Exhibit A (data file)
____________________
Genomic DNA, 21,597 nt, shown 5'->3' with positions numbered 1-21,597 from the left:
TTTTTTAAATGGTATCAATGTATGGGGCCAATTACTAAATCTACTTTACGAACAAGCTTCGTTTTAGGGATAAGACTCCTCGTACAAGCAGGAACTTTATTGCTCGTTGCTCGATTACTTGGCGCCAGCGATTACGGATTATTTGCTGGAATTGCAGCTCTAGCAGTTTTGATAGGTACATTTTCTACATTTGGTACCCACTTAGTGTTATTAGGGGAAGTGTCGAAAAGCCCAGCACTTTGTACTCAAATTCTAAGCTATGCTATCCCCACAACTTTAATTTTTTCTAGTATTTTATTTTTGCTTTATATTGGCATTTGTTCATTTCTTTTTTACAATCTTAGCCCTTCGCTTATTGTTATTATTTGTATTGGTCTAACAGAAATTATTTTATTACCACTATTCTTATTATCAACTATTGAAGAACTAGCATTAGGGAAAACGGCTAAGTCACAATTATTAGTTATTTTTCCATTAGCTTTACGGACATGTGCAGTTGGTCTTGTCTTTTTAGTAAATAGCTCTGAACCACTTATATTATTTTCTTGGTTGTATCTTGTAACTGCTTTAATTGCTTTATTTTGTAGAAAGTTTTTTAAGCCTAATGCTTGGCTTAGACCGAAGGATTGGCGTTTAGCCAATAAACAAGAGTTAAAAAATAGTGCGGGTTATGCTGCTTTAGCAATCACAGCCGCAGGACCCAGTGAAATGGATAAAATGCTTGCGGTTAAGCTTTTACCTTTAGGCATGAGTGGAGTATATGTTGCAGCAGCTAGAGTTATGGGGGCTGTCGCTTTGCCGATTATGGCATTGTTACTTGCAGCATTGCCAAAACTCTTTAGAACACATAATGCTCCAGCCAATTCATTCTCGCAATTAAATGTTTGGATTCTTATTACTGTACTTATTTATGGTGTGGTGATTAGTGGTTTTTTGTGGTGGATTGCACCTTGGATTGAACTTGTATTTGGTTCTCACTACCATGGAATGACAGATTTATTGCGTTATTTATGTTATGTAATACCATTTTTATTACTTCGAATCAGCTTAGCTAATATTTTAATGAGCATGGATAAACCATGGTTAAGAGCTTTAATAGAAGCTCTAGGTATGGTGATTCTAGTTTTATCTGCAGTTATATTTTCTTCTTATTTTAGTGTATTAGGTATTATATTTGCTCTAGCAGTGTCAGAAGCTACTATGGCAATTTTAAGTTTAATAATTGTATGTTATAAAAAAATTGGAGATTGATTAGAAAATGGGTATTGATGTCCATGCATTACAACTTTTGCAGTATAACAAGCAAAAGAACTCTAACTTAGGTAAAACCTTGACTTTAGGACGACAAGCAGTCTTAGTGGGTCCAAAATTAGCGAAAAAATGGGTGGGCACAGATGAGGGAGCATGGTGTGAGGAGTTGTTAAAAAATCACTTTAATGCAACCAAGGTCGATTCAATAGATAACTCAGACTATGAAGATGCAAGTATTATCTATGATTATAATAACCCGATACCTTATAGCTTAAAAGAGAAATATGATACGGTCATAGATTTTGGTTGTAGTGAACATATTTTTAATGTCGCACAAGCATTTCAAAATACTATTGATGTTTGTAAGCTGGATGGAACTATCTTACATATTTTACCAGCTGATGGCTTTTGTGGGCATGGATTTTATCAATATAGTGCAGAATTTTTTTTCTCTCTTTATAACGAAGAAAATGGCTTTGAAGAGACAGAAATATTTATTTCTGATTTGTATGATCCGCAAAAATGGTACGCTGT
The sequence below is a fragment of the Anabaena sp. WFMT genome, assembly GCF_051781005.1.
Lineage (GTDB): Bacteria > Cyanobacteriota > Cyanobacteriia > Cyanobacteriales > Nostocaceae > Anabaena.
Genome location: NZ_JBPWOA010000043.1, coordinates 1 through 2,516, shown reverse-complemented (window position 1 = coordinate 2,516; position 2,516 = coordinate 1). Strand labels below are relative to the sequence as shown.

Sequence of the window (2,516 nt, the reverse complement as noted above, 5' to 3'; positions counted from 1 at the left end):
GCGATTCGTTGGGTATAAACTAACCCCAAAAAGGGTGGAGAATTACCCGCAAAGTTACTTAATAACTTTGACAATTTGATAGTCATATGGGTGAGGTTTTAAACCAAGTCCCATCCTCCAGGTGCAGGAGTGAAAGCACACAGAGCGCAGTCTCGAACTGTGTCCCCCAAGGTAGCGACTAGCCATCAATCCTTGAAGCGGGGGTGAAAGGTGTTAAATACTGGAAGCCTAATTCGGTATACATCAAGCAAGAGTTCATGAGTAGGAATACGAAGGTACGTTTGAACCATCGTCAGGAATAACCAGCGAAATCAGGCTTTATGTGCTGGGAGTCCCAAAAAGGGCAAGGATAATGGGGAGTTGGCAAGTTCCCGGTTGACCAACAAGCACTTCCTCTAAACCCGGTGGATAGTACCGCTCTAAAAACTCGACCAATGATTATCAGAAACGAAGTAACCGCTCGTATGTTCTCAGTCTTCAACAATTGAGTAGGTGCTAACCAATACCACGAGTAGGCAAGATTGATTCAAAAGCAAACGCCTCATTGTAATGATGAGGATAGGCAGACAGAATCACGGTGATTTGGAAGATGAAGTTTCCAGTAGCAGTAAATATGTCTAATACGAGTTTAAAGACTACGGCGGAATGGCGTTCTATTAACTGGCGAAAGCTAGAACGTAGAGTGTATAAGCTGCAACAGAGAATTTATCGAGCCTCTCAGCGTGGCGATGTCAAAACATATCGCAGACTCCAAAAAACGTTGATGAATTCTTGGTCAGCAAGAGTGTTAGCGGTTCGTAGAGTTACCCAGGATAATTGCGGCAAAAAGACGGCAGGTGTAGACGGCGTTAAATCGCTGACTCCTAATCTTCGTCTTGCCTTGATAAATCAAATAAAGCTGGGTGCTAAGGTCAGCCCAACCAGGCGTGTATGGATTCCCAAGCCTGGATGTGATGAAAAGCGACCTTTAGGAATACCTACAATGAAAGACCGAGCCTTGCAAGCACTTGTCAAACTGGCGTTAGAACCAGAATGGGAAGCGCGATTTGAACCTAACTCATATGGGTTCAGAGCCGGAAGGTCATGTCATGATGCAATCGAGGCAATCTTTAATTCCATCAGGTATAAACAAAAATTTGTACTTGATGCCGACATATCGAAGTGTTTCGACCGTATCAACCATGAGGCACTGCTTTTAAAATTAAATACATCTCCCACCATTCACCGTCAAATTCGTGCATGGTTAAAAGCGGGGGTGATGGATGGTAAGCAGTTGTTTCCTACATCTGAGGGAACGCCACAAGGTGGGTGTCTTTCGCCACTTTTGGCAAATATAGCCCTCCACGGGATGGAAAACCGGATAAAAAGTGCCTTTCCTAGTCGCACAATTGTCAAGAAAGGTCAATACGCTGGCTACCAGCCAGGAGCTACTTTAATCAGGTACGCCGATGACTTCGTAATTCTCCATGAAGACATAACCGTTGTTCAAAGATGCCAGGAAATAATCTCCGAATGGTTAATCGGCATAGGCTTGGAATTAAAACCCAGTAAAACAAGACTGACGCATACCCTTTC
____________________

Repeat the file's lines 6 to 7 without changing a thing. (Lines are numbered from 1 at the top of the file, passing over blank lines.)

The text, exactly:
Sequence of the window (2,516 nt, the reverse complement as noted above, 5' to 3'; positions counted from 1 at the left end):
GCGATTCGTTGGGTATAAACTAACCCCAAAAAGGGTGGAGAATTACCCGCAAAGTTACTTAATAACTTTGACAATTTGATAGTCATATGGGTGAGGTTTTAAACCAAGTCCCATCCTCCAGGTGCAGGAGTGAAAGCACACAGAGCGCAGTCTCGAACTGTGTCCCCCAAGGTAGCGACTAGCCATCAATCCTTGAAGCGGGGGTGAAAGGTGTTAAATACTGGAAGCCTAATTCGGTATACATCAAGCAAGAGTTCATGAGTAGGAATACGAAGGTACGTTTGAACCATCGTCAGGAATAACCAGCGAAATCAGGCTTTATGTGCTGGGAGTCCCAAAAAGGGCAAGGATAATGGGGAGTTGGCAAGTTCCCGGTTGACCAACAAGCACTTCCTCTAAACCCGGTGGATAGTACCGCTCTAAAAACTCGACCAATGATTATCAGAAACGAAGTAACCGCTCGTATGTTCTCAGTCTTCAACAATTGAGTAGGTGCTAACCAATACCACGAGTAGGCAAGATTGATTCAAAAGCAAACGCCTCATTGTAATGATGAGGATAGGCAGACAGAATCACGGTGATTTGGAAGATGAAGTTTCCAGTAGCAGTAAATATGTCTAATACGAGTTTAAAGACTACGGCGGAATGGCGTTCTATTAACTGGCGAAAGCTAGAACGTAGAGTGTATAAGCTGCAACAGAGAATTTATCGAGCCTCTCAGCGTGGCGATGTCAAAACATATCGCAGACTCCAAAAAACGTTGATGAATTCTTGGTCAGCAAGAGTGTTAGCGGTTCGTAGAGTTACCCAGGATAATTGCGGCAAAAAGACGGCAGGTGTAGACGGCGTTAAATCGCTGACTCCTAATCTTCGTCTTGCCTTGATAAATCAAATAAAGCTGGGTGCTAAGGTCAGCCCAACCAGGCGTGTATGGATTCCCAAGCCTGGATGTGATGAAAAGCGACCTTTAGGAATACCTACAATGAAAGACCGAGCCTTGCAAGCACTTGTCAAACTGGCGTTAGAACCAGAATGGGAAGCGCGATTTGAACCTAACTCATATGGGTTCAGAGCCGGAAGGTCATGTCATGATGCAATCGAGGCAATCTTTAATTCCATCAGGTATAAACAAAAATTTGTACTTGATGCCGACATATCGAAGTGTTTCGACCGTATCAACCATGAGGCACTGCTTTTAAAATTAAATACATCTCCCACCATTCACCGTCAAATTCGTGCATGGTTAAAAGCGGGGGTGATGGATGGTAAGCAGTTGTTTCCTACATCTGAGGGAACGCCACAAGGTGGGTGTCTTTCGCCACTTTTGGCAAATATAGCCCTCCACGGGATGGAAAACCGGATAAAAAGTGCCTTTCCTAGTCGCACAATTGTCAAGAAAGGTCAATACGCTGGCTACCAGCCAGGAGCTACTTTAATCAGGTACGCCGATGACTTCGTAATTCTCCATGAAGACATAACCGTTGTTCAAAGATGCCAGGAAATAATCTCCGAATGGTTAATCGGCATAGGCTTGGAATTAAAACCCAGTAAAACAAGACTGACGCATACCCTTTC